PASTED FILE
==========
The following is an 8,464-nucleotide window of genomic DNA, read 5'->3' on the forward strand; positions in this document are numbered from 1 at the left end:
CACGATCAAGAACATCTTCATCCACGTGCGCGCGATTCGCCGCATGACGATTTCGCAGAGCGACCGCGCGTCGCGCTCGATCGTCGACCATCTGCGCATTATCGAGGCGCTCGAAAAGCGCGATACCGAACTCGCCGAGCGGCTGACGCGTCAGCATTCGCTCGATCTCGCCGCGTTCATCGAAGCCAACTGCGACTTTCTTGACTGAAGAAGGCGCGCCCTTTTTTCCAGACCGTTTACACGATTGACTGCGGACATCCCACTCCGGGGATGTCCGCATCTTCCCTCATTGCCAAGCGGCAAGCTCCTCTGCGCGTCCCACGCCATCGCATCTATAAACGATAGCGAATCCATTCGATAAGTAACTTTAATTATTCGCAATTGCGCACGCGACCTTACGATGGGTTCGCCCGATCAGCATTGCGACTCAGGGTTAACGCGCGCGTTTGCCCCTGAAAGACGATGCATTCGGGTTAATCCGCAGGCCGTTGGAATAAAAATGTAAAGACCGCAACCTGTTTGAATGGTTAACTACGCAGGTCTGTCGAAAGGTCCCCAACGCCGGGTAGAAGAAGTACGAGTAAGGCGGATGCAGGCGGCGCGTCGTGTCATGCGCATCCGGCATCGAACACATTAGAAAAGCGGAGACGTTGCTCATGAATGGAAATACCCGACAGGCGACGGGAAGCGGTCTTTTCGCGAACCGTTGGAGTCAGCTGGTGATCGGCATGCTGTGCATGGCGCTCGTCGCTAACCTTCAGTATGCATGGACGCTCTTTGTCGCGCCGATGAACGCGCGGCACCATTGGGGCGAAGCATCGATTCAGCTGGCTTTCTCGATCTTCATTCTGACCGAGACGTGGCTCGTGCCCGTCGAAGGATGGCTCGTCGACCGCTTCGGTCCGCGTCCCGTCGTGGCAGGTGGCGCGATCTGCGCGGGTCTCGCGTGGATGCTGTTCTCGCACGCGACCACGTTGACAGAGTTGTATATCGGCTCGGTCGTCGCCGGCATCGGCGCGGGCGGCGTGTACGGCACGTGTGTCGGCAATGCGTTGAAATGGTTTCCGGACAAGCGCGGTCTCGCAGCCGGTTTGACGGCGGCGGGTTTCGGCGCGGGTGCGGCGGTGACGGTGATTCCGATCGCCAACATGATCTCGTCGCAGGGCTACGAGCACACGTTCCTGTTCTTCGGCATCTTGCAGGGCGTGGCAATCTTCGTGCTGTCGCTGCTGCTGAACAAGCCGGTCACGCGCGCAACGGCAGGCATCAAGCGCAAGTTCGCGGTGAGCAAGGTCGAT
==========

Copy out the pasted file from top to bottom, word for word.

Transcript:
The following is an 8,464-nucleotide window of genomic DNA, read 5'->3' on the forward strand; positions in this document are numbered from 1 at the left end:
CACGATCAAGAACATCTTCATCCACGTGCGCGCGATTCGCCGCATGACGATTTCGCAGAGCGACCGCGCGTCGCGCTCGATCGTCGACCATCTGCGCATTATCGAGGCGCTCGAAAAGCGCGATACCGAACTCGCCGAGCGGCTGACGCGTCAGCATTCGCTCGATCTCGCCGCGTTCATCGAAGCCAACTGCGACTTTCTTGACTGAAGAAGGCGCGCCCTTTTTTCCAGACCGTTTACACGATTGACTGCGGACATCCCACTCCGGGGATGTCCGCATCTTCCCTCATTGCCAAGCGGCAAGCTCCTCTGCGCGTCCCACGCCATCGCATCTATAAACGATAGCGAATCCATTCGATAAGTAACTTTAATTATTCGCAATTGCGCACGCGACCTTACGATGGGTTCGCCCGATCAGCATTGCGACTCAGGGTTAACGCGCGCGTTTGCCCCTGAAAGACGATGCATTCGGGTTAATCCGCAGGCCGTTGGAATAAAAATGTAAAGACCGCAACCTGTTTGAATGGTTAACTACGCAGGTCTGTCGAAAGGTCCCCAACGCCGGGTAGAAGAAGTACGAGTAAGGCGGATGCAGGCGGCGCGTCGTGTCATGCGCATCCGGCATCGAACACATTAGAAAAGCGGAGACGTTGCTCATGAATGGAAATACCCGACAGGCGACGGGAAGCGGTCTTTTCGCGAACCGTTGGAGTCAGCTGGTGATCGGCATGCTGTGCATGGCGCTCGTCGCTAACCTTCAGTATGCATGGACGCTCTTTGTCGCGCCGATGAACGCGCGGCACCATTGGGGCGAAGCATCGATTCAGCTGGCTTTCTCGATCTTCATTCTGACCGAGACGTGGCTCGTGCCCGTCGAAGGATGGCTCGTCGACCGCTTCGGTCCGCGTCCCGTCGTGGCAGGTGGCGCGATCTGCGCGGGTCTCGCGTGGATGCTGTTCTCGCACGCGACCACGTTGACAGAGTTGTATATCGGCTCGGTCGTCGCCGGCATCGGCGCGGGCGGCGTGTACGGCACGTGTGTCGGCAATGCGTTGAAATGGTTTCCGGACAAGCGCGGTCTCGCAGCCGGTTTGACGGCGGCGGGTTTCGGCGCGGGTGCGGCGGTGACGGTGATTCCGATCGCCAACATGATCTCGTCGCAGGGCTACGAGCACACGTTCCTGTTCTTCGGCATCTTGCAGGGCGTGGCAATCTTCGTGCTGTCGCTGCTGCTGAACAAGCCGGTCACGCGCGCAACGGCAGGCATCAAGCGCAAGTTCGCGGTGAGCAAGGTCGAT